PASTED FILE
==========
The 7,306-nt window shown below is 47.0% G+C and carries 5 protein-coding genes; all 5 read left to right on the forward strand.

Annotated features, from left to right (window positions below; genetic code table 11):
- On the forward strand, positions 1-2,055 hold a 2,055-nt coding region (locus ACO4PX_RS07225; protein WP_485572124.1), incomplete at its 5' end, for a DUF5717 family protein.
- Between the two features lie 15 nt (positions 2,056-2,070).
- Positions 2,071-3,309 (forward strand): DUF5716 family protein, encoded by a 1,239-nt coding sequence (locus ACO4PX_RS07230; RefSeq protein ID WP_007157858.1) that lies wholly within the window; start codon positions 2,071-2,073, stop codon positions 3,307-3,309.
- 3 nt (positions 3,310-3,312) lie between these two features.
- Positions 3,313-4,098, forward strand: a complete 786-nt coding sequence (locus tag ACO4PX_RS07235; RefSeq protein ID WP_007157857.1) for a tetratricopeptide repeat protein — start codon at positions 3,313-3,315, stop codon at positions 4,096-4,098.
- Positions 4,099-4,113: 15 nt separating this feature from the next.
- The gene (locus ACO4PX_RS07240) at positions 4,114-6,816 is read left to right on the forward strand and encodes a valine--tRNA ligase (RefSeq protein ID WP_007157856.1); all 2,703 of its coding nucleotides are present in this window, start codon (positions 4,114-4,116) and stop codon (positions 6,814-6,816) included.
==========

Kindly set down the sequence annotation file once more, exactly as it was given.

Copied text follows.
The 7,306-nt window shown below is 47.0% G+C and carries 5 protein-coding genes; all 5 read left to right on the forward strand.

Annotated features, from left to right (window positions below; genetic code table 11):
- On the forward strand, positions 1-2,055 hold a 2,055-nt coding region (locus ACO4PX_RS07225; protein WP_485572124.1), incomplete at its 5' end, for a DUF5717 family protein.
- Between the two features lie 15 nt (positions 2,056-2,070).
- Positions 2,071-3,309 (forward strand): DUF5716 family protein, encoded by a 1,239-nt coding sequence (locus ACO4PX_RS07230; RefSeq protein ID WP_007157858.1) that lies wholly within the window; start codon positions 2,071-2,073, stop codon positions 3,307-3,309.
- 3 nt (positions 3,310-3,312) lie between these two features.
- Positions 3,313-4,098, forward strand: a complete 786-nt coding sequence (locus tag ACO4PX_RS07235; RefSeq protein ID WP_007157857.1) for a tetratricopeptide repeat protein — start codon at positions 3,313-3,315, stop codon at positions 4,096-4,098.
- Positions 4,099-4,113: 15 nt separating this feature from the next.
- The gene (locus ACO4PX_RS07240) at positions 4,114-6,816 is read left to right on the forward strand and encodes a valine--tRNA ligase (RefSeq protein ID WP_007157856.1); all 2,703 of its coding nucleotides are present in this window, start codon (positions 4,114-4,116) and stop codon (positions 6,814-6,816) included.